Charlie Frye comes from a clowning family. His father and grandfather were clowns, and so was he, until he switched gears and started working as an illusionist. Frye can now be seen on Broadway in “The Illusionists: Turn of the Century” through Jan. 1 at the Palace Theatre.
Tell us about your act.
It’s a juggling act and a manipulation piece. My act is really difficult technically. My brother-in-law is a world-class oboe player and we read the same books on sports psychology because we have to be so focused. It’s technicality and physical comedy. I don’t wish this balance on anybody. Next lifetime, I’ll be a mentalist. It’s a lot of sleepless nights. We don’t say a word in our shows. Physical comedy and magic is part of the living arts. Hopefully we inspire the next generation. It has to be learned from a past master, and we’re just trying to hold a candle to the greats of the past.
How did you find a mentor?
So much has to be self-taught. There’s an old Chinese expression: When the student is ready, the master will appear. There’s no shortage of inspiration; I learned from some of the great clowns and they had old films. Later it was videotapes, and it was very special rare footage, but practically everything is a clip away on YouTube. Still, I want people to be original. Once you’re in the game, you’ll meet people. The planets line up. It’ll happen naturally if you’re on the right track.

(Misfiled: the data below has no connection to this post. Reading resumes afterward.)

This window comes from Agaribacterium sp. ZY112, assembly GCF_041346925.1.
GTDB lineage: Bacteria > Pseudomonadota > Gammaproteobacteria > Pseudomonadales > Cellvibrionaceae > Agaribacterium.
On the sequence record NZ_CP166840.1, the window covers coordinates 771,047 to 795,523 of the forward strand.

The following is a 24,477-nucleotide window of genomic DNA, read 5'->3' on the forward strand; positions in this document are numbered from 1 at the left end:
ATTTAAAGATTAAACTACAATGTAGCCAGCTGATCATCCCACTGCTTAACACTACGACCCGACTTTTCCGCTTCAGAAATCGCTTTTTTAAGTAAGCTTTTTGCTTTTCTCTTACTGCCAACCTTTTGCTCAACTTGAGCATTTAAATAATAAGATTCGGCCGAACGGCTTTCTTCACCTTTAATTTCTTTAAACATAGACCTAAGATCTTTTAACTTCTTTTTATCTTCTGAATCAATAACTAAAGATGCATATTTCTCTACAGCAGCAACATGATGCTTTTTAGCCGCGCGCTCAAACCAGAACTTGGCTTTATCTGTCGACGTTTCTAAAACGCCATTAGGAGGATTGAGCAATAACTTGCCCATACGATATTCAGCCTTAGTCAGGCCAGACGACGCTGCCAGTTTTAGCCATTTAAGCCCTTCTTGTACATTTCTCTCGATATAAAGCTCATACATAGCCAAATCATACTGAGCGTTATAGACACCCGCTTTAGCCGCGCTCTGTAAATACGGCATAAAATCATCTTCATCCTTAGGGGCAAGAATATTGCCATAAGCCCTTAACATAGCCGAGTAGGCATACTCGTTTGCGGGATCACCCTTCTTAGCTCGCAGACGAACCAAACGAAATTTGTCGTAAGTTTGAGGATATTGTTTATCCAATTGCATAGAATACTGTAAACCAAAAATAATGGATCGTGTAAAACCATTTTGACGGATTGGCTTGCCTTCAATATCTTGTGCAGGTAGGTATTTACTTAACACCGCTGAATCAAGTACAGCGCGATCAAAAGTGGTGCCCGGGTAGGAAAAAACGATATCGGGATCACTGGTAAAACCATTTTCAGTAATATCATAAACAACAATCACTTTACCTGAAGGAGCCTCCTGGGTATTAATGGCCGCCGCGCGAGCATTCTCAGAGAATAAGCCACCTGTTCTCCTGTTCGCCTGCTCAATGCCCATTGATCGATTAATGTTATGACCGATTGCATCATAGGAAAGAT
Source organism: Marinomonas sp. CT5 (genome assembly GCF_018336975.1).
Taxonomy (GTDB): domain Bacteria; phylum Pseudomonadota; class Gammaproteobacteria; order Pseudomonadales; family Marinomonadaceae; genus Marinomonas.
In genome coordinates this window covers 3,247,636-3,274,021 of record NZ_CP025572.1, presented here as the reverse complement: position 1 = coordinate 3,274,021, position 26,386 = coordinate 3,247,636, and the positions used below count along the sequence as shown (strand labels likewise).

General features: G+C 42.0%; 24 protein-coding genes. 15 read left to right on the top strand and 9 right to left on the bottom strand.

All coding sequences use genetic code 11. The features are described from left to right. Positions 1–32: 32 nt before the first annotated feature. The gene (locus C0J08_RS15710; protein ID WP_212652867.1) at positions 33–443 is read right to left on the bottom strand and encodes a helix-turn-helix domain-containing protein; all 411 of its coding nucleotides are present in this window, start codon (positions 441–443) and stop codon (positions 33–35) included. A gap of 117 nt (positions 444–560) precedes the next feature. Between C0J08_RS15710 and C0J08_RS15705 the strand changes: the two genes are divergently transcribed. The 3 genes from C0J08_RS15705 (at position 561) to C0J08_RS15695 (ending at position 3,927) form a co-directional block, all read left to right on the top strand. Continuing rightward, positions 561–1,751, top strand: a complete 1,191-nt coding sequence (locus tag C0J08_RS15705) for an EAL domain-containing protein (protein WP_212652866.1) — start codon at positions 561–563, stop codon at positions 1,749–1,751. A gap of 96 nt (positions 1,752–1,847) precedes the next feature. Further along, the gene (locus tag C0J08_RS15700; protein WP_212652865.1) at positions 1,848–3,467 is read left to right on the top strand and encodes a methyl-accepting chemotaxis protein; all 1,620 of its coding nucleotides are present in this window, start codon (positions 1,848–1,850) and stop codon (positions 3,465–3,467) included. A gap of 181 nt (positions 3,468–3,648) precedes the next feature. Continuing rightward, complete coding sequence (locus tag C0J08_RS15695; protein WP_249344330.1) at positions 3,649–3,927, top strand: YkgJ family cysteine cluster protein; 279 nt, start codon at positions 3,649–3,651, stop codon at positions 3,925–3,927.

READ: “How to Find a Mentor”
Everyone has a different persona in “The Illusionists.” You’re “The Eccentric”?
This [show] is special in that everyone complements each other. We’ve known many of the acts for a long time and worked different venues with each other. “The Immortal” encapsulates the many magicians of the past; [Rick Thomas] has the persona, this commanding stage presence. Rick and [Jinger Leigh] are real historians. There’s so much originality in this show that hasn’t been seen before. They show these clever new ways that will fool and entertain today’s audience. It’s really about entertaining—it’s less “I know something you don’t know,” it’s more about amazement.
Do you have any advice for aspiring illusionists?
If you’re in a big city like New York, there are circus classes and clown classes and magic conventions anyone can go to. Then there are juggling conventions. I tell everyone to be part of an art. I don’t suggest people make their living out of it; I know the sacrifices of show business. I know how demoralizing it can be; you get the bends going up and down in our careers. We never wanted to be big stars, and so far that’s worked out. But it so enriches your life to be part of an art. Go online, join a group. Our suitcases are never empty. We’re always ready to go.
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